For the 13th year in a row, gift cards have been the “most popular items on wish lists,” according to research from the National Retail Federation. It turns out that 59 percent of the consumers surveyed said they have requested gift cards.
However, it is the popularity of gift cards that have put these well-meaning presents on thieves’ radars.
“Gift card scams are especially prevalent during the holidays because gift cards are an extremely popular present,” Ted Rossman, industry analyst of CreditCards.com, told FOX Business. “Besides being popular, gift cards are also common scam targets because they're much more anonymous than credit and debit cards.”
Holiday gift card scams can vary in methodology, but the end result usually remains the same, with the recipient losing their funds. Eyal Benishti, chief executive officer of the cybersecurity startup IRONSCALES, shared with FOX Business the go-to ploys scammers use to swipe gift card money and how shoppers can avoid them.
1. Spammers posing as the IRS
Holiday scammers will resort to posing as the Internal Revenue Service or similar government agencies via a phone call, according to Benishti. “The fake callers claim that you owe money surrounding incorrect tax refunds,” he said.
If any of these random callers encourage the use of a gift card for an outstanding payment, it should be an immediate red flag since official government agencies do not offer these instructions.
The IRS has a dedicated page on its website that cautions taxpayers against gift card scams.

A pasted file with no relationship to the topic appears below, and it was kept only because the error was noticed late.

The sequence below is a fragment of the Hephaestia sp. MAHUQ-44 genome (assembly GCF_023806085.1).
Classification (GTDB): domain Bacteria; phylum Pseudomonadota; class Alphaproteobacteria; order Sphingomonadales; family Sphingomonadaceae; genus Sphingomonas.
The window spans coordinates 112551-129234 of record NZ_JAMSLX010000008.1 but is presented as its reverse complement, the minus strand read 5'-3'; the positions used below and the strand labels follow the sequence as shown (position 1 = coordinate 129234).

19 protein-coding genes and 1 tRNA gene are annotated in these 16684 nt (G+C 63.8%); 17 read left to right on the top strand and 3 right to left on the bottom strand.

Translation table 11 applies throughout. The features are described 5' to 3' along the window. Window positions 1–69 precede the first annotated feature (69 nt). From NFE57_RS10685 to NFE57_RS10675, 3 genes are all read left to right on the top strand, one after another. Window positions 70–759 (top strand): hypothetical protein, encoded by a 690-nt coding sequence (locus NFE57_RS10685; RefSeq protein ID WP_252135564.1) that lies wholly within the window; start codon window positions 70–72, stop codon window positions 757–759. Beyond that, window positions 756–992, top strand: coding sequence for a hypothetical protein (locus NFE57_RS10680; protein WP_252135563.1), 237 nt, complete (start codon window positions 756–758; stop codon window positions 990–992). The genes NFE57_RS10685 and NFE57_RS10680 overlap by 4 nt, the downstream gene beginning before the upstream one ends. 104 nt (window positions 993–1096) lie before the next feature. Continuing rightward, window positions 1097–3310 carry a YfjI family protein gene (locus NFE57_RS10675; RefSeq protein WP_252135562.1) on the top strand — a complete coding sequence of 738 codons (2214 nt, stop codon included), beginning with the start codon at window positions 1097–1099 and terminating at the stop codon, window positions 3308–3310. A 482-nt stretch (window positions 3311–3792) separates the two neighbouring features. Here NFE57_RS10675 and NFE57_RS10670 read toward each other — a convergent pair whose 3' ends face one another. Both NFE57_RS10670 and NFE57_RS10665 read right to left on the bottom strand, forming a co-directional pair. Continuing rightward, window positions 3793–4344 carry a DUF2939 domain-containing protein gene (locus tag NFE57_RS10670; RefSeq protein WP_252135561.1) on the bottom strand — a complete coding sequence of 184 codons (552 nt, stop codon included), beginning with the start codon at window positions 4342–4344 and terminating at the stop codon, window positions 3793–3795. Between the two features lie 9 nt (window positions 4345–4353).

2. Online gift card fraud is a phishing attack
The age-old email phishing scam has gotten a sophisticated update that utilizes convincing social engineering. Holiday time is a prime season for scammer who targets businesses.
“The phishing email is crafted to appear legitimate, often signed by someone we know such as your boss asking you to buy a bunch of gift cards for clients or coworkers as a surprise and not to tell anyone,” Benishti explained.
“Scammers are using technology and the amount of personal information we put online to exploit us, something we have warned about regarding oversharing on social media for example.”
3. In-store gift card scams
Although many retailers encase their gift cards inside a thin cardboard that covers the pin number, Benishti said scammers have found a workaround by concealing a gift card’s bar code and replacing it with a bar code sticker of their own.
“When funds are added to the card by the retail cashier, the amount goes directly to the card of the fraudster,” he explained. It is imperative that shoppers check in-store gift cards for tampering before finalizing their purchase.
4. Gift card balance bots
Technology has helped scammers get an edge, according to Benishti. “Software allows for scammers to target gift card balance websites using compromised data and bots. Gift card numbers, as well as PINs, are tried in an attempt to access gift card accounts online,” he said.
Once a gift card’s funds have been verified, a scammer will then sell the gift cards for a return. Benishti said this act can damage a store’s brand image and customer loyalty.
5. Balance check three-way
Although there are websites dedicated to reselling unwanted gift cards, scammers are leveraging skepticism to trick independent sellers. “A person lists a gift card for sale on a classified ads website. When an offer is made, the buyer asks the seller to confirm the balance on the card by calling the merchant in a three-way call,” Benishti explained.
“The scammer can acquire the gift card numbers you input with a DTMF decoder app or hardware if they are on the call with you the same way that call centers are able to read your keypad entries.”
To minimize your chance of getting scammed, the Retail Gift Card Association advises shoppers to only purchase gift cards from trusted retailers and brands whether it be online or in store.